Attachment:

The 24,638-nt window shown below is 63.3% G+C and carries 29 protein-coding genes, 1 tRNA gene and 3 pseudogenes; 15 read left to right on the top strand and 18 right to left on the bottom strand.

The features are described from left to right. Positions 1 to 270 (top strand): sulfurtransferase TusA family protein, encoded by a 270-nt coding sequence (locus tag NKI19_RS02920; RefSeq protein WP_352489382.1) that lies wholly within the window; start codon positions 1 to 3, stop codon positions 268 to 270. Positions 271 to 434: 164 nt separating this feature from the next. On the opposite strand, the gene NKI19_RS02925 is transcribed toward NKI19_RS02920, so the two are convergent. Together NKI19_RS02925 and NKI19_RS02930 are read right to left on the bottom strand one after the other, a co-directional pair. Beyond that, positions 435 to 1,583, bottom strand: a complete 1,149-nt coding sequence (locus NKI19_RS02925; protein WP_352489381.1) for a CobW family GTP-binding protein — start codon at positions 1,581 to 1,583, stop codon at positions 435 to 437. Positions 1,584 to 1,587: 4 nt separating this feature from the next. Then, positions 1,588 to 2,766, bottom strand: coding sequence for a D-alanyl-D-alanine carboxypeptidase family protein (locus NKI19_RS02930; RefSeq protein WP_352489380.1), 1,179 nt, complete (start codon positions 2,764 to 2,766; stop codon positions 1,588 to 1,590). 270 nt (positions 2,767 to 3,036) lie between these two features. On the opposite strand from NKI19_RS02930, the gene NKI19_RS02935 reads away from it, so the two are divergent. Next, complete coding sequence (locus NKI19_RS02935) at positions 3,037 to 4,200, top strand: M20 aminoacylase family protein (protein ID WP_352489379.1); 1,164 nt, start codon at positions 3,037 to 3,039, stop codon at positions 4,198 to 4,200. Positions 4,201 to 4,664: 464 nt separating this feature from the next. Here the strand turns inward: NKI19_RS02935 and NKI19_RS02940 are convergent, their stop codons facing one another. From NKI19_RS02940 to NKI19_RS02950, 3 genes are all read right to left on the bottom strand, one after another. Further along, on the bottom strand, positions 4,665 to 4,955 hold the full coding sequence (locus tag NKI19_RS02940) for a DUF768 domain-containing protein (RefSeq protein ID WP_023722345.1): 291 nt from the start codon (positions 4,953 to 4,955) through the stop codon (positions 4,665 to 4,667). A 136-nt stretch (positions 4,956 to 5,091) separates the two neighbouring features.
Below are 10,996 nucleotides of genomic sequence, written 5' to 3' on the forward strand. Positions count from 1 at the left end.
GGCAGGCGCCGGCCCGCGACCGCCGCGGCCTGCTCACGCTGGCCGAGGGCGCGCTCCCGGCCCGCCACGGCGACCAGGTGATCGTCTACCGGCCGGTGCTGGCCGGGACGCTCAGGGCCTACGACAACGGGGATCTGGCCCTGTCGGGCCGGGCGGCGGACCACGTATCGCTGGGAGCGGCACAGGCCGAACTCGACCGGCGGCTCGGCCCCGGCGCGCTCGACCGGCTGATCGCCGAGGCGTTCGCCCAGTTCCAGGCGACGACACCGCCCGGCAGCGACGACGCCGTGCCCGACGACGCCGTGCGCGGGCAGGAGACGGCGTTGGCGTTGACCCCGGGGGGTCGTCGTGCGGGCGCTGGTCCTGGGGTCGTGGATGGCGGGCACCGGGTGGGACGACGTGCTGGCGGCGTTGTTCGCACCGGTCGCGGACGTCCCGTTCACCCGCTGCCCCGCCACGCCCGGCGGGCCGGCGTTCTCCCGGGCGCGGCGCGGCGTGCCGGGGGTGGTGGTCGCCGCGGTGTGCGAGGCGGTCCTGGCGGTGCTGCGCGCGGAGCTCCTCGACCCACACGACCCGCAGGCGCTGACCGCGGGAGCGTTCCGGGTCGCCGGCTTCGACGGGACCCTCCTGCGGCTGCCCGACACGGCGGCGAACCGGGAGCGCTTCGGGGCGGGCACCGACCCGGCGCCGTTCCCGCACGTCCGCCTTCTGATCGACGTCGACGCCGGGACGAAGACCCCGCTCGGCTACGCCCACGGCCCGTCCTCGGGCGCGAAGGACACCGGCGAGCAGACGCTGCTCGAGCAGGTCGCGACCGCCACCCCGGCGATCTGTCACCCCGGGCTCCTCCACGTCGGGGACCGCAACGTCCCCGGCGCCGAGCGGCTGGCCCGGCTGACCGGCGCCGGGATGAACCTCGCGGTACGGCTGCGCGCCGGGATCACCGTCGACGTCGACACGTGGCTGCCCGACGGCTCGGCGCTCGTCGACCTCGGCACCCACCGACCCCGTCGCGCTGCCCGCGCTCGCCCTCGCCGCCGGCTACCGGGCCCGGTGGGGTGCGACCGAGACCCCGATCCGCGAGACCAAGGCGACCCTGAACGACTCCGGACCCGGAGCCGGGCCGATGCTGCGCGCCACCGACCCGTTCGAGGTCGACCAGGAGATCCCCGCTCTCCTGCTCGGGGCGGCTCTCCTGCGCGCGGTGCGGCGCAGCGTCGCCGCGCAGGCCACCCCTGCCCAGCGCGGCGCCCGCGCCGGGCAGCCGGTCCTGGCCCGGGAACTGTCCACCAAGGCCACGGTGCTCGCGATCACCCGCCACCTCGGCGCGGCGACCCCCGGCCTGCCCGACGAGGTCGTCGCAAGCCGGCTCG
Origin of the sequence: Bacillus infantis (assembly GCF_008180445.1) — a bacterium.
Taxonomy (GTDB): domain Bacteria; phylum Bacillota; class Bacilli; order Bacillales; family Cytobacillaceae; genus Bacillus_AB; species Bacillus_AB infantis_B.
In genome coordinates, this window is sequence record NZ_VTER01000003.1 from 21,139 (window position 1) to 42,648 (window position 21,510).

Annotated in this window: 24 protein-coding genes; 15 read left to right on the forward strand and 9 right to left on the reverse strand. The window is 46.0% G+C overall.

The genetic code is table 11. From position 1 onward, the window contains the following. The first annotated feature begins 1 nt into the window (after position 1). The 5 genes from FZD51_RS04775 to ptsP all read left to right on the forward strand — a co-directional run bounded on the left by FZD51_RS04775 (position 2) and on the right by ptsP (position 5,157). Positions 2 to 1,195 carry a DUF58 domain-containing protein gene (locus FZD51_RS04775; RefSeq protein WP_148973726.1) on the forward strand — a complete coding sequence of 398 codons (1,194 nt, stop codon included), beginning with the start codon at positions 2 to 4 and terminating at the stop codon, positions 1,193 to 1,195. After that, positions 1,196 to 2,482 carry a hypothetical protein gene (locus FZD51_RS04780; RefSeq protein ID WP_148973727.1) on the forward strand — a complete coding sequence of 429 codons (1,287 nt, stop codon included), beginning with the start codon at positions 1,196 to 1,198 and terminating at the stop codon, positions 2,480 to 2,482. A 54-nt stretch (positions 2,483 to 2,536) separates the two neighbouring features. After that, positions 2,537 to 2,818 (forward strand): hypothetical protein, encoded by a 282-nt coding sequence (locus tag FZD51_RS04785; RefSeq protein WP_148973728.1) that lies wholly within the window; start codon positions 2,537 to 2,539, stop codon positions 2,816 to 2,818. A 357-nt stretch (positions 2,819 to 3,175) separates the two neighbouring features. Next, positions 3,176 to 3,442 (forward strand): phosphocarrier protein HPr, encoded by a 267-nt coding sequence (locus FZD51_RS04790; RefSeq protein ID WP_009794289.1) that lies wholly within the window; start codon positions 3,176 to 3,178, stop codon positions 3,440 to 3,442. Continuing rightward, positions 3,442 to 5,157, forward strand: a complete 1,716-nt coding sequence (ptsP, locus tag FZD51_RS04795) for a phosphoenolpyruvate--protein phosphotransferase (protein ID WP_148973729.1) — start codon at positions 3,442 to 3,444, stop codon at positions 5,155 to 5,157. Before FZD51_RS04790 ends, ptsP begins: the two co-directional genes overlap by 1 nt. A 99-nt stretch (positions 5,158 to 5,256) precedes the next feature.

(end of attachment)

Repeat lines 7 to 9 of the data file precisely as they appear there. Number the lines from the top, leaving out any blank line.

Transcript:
In genome coordinates, this window is sequence record NZ_VTER01000003.1 from 21,139 (window position 1) to 42,648 (window position 21,510).

Annotated in this window: 24 protein-coding genes; 15 read left to right on the forward strand and 9 right to left on the reverse strand. The window is 46.0% G+C overall.

The genetic code is table 11. From position 1 onward, the window contains the following. The first annotated feature begins 1 nt into the window (after position 1). The 5 genes from FZD51_RS04775 to ptsP all read left to right on the forward strand — a co-directional run bounded on the left by FZD51_RS04775 (position 2) and on the right by ptsP (position 5,157). Positions 2 to 1,195 carry a DUF58 domain-containing protein gene (locus FZD51_RS04775; RefSeq protein WP_148973726.1) on the forward strand — a complete coding sequence of 398 codons (1,194 nt, stop codon included), beginning with the start codon at positions 2 to 4 and terminating at the stop codon, positions 1,193 to 1,195. After that, positions 1,196 to 2,482 carry a hypothetical protein gene (locus FZD51_RS04780; RefSeq protein ID WP_148973727.1) on the forward strand — a complete coding sequence of 429 codons (1,287 nt, stop codon included), beginning with the start codon at positions 1,196 to 1,198 and terminating at the stop codon, positions 2,480 to 2,482. A 54-nt stretch (positions 2,483 to 2,536) separates the two neighbouring features. After that, positions 2,537 to 2,818 (forward strand): hypothetical protein, encoded by a 282-nt coding sequence (locus tag FZD51_RS04785; RefSeq protein WP_148973728.1) that lies wholly within the window; start codon positions 2,537 to 2,539, stop codon positions 2,816 to 2,818. A 357-nt stretch (positions 2,819 to 3,175) separates the two neighbouring features. Next, positions 3,176 to 3,442 (forward strand): phosphocarrier protein HPr, encoded by a 267-nt coding sequence (locus FZD51_RS04790; RefSeq protein ID WP_009794289.1) that lies wholly within the window; start codon positions 3,176 to 3,178, stop codon positions 3,440 to 3,442. Continuing rightward, positions 3,442 to 5,157, forward strand: a complete 1,716-nt coding sequence (ptsP, locus tag FZD51_RS04795) for a phosphoenolpyruvate--protein phosphotransferase (protein ID WP_148973729.1) — start codon at positions 3,442 to 3,444, stop codon at positions 5,155 to 5,157. Before FZD51_RS04790 ends, ptsP begins: the two co-directional genes overlap by 1 nt. A 99-nt stretch (positions 5,158 to 5,256) precedes the next feature.